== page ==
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Orofacial Myology

Therapy consists of a program of exercises to address and correct:

  • The At-rest posture
  • Swallowing pattern
  • Any contributing incorrect oral habits, such as:
    • Prolonged thumb and finger sucking
    • Lip licking/biting/sucking
    • Open mouth breathing
    • Food and object chewing problems

This program is individualized to the patient’s needs, and has proven to be highly effective. Scientific studies have shown treatment to be 80 -90% effective in correcting the disorder. And these corrections are retained years after completing of therapy (Hahn & Hahn, 1992).

Here are some examples of the orthodontic damage that can be done by OMDs:
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    Anterior Open Bite
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    Anterior Open Bite - 7 mos later
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    Overbite (front)
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    Overbite (side)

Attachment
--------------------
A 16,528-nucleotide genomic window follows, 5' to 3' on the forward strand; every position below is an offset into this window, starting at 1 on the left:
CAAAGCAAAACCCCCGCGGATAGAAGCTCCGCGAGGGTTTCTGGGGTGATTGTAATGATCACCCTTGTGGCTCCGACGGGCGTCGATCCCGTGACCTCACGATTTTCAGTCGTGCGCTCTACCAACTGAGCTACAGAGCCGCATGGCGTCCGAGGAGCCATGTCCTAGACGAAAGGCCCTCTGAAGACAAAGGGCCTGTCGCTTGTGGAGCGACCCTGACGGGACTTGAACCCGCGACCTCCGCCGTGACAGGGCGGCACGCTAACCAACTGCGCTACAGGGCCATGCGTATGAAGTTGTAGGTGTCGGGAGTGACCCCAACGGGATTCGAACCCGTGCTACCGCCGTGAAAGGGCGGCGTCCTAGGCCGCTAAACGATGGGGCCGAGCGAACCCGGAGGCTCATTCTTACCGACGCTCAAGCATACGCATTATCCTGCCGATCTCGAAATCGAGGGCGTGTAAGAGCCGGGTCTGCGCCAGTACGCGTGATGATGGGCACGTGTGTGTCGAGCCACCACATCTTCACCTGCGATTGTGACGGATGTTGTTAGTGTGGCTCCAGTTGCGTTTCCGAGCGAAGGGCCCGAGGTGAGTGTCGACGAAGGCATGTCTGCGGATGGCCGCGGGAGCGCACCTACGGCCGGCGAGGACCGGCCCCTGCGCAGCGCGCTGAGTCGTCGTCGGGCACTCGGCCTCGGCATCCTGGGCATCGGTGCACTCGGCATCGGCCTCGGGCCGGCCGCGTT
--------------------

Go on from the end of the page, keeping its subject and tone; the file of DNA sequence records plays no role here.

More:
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    Result of Prolonged Thumb Sucking
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    Tongue Tie

The good news is that these results can be corrected with the cooperation of the dentist, orthodontist, physician, orofacial myologist, and speech therapist. The program also requires the cooperation of the patient and family, who need to work hard to change the damaging habits. These habits are most frequently the result of long standing airway issues. The habitual open mouth breathing posture that air borne allergies, asthma and/or structural problems necessitate need to be addressed. Frequently, any associated articulation disorders are corrected at the same time as the tongue is correctly postured for at-rest posture and swallowing.

Children under the age of seven (7) can benefit from a thumb/finger stopping program, but for the full myofunctional program a maturity level of seven years is usually required.

Not all patients are children. Many adults these days are interested in their orthodontic problems for dental health and cosmetic reasons. They are usually more focused and can prove to be excellent patients.

Articulation Disorders

After an initial evaluation, an individualized program is developed to correct the speech disorder. The articulation disorder may, or may not be associated with a myofunctional disorder—each case is different. But if there is a myofunctional component, a therapist with extensive knowledge of both areas is best able to serve the patient.